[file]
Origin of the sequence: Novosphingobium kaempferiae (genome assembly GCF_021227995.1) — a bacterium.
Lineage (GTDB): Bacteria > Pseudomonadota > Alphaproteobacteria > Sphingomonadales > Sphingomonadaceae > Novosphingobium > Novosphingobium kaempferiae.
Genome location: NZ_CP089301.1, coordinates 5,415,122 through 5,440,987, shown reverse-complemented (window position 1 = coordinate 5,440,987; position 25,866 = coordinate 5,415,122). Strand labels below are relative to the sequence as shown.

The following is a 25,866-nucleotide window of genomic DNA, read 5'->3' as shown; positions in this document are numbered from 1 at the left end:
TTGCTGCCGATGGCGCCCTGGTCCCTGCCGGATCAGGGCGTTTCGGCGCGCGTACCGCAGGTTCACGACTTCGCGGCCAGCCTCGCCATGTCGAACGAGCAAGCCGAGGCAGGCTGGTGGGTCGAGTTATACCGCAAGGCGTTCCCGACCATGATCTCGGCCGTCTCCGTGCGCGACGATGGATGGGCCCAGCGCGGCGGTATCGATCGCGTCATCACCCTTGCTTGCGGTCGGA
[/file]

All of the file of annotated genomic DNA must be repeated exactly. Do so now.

Origin of the sequence: Novosphingobium kaempferiae (genome assembly GCF_021227995.1) — a bacterium.
Lineage (GTDB): Bacteria > Pseudomonadota > Alphaproteobacteria > Sphingomonadales > Sphingomonadaceae > Novosphingobium > Novosphingobium kaempferiae.
Genome location: NZ_CP089301.1, coordinates 5,415,122 through 5,440,987, shown reverse-complemented (window position 1 = coordinate 5,440,987; position 25,866 = coordinate 5,415,122). Strand labels below are relative to the sequence as shown.

The following is a 25,866-nucleotide window of genomic DNA, read 5'->3' as shown; positions in this document are numbered from 1 at the left end:
TTGCTGCCGATGGCGCCCTGGTCCCTGCCGGATCAGGGCGTTTCGGCGCGCGTACCGCAGGTTCACGACTTCGCGGCCAGCCTCGCCATGTCGAACGAGCAAGCCGAGGCAGGCTGGTGGGTCGAGTTATACCGCAAGGCGTTCCCGACCATGATCTCGGCCGTCTCCGTGCGCGACGATGGATGGGCCCAGCGCGGCGGTATCGATCGCGTCATCACCCTTGCTTGCGGTCGGA